War on drugs is a term that can be described as a campaign of drugs prohibition, with the aim of reducing the illegal usage of drugs, and illegal trade on drugs. War on drugs initiative incorporates a set of policies on illegal psychoactive drugs intended to discourage drug production, consumption and distribution. According to Engdahl war on drugs includes prevention of new addictions, and rehabilitation of the individuals addicted (22). Hudson asserted that the estimation by the Drug Policy Alliance indicates that United States spends about $51 billion on war of drugs annually (41). However, despite the tremendous investments and efforts to fight illegal drugs, the global war on drugs has significantly failed, with devastating consequences on the societies and individuals around the world. Roleff pointed out that over the past 30 years, United States has been fighting the war on drugs and this has come with heavy financial price to the Americans (110). Much effort, time and money go into the attempts to eliminate trafficking, use of illegal drugs and dealings by United States. As much as many people believe that this war on drugs should continue and it is worth fighting, others believe that United States will never won the war on drugs. They suggest that an alternative plan should be legalization since it will help in saving millions of dollars for the country. This research paper will examine the war on drugs, its history in addition to the arguments against and in favor of war on drugs.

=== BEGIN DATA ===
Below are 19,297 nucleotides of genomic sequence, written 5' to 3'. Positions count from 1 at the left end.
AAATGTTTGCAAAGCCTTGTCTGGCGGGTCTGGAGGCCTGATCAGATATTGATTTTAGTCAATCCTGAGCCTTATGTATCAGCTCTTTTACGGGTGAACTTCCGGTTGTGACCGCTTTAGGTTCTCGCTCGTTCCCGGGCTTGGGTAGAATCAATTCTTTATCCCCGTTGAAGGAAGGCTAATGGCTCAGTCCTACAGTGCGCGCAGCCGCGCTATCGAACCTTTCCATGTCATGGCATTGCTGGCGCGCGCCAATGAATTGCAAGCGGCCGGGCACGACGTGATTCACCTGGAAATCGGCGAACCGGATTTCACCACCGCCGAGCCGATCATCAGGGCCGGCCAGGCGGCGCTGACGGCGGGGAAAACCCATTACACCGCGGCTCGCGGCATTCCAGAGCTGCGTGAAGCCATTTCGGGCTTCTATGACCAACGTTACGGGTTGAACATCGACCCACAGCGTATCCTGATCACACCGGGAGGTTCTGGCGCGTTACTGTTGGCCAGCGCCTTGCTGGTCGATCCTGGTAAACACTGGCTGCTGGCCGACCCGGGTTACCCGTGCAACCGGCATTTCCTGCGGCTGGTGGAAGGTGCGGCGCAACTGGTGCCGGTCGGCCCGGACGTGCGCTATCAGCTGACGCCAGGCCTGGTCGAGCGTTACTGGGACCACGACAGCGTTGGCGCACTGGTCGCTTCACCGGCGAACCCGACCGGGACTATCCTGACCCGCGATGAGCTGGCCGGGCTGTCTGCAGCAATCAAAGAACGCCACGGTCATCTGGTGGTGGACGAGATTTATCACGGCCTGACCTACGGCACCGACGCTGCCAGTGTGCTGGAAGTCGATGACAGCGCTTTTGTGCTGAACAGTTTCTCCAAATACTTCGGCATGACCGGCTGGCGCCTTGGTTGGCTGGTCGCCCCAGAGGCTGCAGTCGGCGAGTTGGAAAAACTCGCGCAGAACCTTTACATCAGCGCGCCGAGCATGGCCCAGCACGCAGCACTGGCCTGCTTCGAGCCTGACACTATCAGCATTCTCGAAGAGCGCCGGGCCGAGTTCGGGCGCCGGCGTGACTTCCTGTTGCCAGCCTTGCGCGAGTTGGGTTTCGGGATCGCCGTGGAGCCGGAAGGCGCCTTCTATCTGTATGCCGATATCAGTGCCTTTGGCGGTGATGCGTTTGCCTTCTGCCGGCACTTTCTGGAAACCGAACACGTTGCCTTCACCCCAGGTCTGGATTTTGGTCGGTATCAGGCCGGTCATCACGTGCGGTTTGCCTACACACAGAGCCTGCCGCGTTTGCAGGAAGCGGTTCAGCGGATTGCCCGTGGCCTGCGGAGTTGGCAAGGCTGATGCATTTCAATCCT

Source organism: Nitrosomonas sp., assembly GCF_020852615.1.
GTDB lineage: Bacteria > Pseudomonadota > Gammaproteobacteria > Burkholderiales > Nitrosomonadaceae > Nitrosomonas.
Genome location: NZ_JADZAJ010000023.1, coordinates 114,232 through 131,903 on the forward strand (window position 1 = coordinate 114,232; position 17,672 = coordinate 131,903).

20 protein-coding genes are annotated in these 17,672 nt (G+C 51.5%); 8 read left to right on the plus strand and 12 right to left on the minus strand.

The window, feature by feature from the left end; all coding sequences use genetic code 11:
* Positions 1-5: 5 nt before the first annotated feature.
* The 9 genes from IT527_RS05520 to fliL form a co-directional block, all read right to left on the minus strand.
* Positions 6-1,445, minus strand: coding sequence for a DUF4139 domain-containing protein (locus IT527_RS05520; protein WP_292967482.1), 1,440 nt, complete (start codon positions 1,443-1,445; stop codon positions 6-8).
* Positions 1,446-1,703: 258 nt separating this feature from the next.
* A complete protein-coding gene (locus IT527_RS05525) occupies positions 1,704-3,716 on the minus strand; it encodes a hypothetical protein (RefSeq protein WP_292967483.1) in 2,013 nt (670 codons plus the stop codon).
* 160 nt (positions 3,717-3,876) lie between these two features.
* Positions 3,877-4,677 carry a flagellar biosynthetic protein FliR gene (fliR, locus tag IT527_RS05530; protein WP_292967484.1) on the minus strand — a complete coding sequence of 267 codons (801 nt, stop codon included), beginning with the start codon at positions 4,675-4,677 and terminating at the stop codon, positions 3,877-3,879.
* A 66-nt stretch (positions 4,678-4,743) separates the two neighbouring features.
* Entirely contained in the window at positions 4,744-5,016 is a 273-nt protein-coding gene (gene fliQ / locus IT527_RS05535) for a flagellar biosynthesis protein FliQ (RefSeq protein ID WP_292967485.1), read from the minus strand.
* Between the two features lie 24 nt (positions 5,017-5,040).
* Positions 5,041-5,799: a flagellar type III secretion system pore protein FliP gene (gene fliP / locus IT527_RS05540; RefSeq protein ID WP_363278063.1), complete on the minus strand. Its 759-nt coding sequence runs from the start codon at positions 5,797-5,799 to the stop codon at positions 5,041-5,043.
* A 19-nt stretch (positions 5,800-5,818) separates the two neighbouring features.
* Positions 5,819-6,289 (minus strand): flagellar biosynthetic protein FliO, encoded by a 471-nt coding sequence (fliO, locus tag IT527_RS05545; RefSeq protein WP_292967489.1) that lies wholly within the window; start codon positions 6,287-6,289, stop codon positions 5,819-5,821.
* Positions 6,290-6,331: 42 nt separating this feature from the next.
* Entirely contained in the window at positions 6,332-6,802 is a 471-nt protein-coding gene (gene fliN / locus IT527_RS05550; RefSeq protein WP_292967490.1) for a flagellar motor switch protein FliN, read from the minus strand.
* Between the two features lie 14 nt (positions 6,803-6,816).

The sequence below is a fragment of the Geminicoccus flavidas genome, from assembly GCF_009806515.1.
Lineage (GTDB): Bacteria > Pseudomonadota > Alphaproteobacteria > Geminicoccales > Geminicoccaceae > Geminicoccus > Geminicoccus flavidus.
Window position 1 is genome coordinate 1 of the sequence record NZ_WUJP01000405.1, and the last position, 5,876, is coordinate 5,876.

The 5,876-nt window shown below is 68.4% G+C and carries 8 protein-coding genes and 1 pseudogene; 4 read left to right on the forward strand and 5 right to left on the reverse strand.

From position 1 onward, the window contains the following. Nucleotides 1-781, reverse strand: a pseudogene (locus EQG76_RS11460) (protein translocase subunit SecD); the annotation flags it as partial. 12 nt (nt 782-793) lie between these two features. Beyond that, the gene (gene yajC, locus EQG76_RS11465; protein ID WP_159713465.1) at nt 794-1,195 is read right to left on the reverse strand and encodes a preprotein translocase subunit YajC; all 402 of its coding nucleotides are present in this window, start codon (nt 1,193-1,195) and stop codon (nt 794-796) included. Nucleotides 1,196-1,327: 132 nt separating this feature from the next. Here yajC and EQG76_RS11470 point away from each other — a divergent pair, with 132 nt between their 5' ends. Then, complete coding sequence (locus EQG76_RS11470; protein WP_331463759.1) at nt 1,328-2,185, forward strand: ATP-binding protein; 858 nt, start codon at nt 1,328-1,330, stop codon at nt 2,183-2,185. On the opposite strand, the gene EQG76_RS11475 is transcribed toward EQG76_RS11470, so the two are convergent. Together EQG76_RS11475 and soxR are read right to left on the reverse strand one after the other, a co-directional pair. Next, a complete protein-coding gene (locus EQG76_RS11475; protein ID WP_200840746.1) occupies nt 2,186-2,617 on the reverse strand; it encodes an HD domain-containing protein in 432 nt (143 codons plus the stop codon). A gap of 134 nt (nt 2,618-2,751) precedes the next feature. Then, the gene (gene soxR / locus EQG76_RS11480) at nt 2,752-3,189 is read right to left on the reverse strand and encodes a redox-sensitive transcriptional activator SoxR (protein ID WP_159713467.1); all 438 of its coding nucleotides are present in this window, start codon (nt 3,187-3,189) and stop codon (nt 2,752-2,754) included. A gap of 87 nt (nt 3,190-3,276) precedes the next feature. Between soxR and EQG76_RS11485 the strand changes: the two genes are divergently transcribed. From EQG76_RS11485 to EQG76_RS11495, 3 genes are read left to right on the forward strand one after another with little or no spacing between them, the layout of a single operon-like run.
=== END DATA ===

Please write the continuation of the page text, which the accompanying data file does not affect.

According to Schaffer, illegal use of drugs can be traced back in the beginning of the 20th century (128). During those years, about 2%- 5% of the whole United States population was addicted to the drugs (para 4). The two fundamental reasons brought forward to explain the high rate of addiction to drugs in the begging of the 20th century, was first, the morphine use to relieve pain to the patients who have been medically operated. Throughout the surgery, Bagley and William stated that the patients were being given the morphine medication and also during the recovery phase in the hospital (39). Therefore, the patients after spending a lot of time in hospital, they would be discharged with an operated body in addition to morphine addiction. Engdahl asserted that the prevalence of the addiction was high amongst the Civil War soldiers to the pound that it was referred to as the “disease of the soldiers” (36). Furthermore, the second reason for the high addiction to drugs in the early 20th century was because of the targeted audience. Besides the soldiers, Hudson pointed out that women also formed a large percentage of the morphine addicted population (261). During that period, morphine was sold in the drug stores over the counters to assist women in dealing with different forms of diseases and ailments. Shannon asserted that, in fact, morphine s addiction were majorly due to lack of lack of sufficient knowledge on the drug. Therefore, the resultant addiction was as a result of the insufficient information on the effects if the drug and accidental its use (276).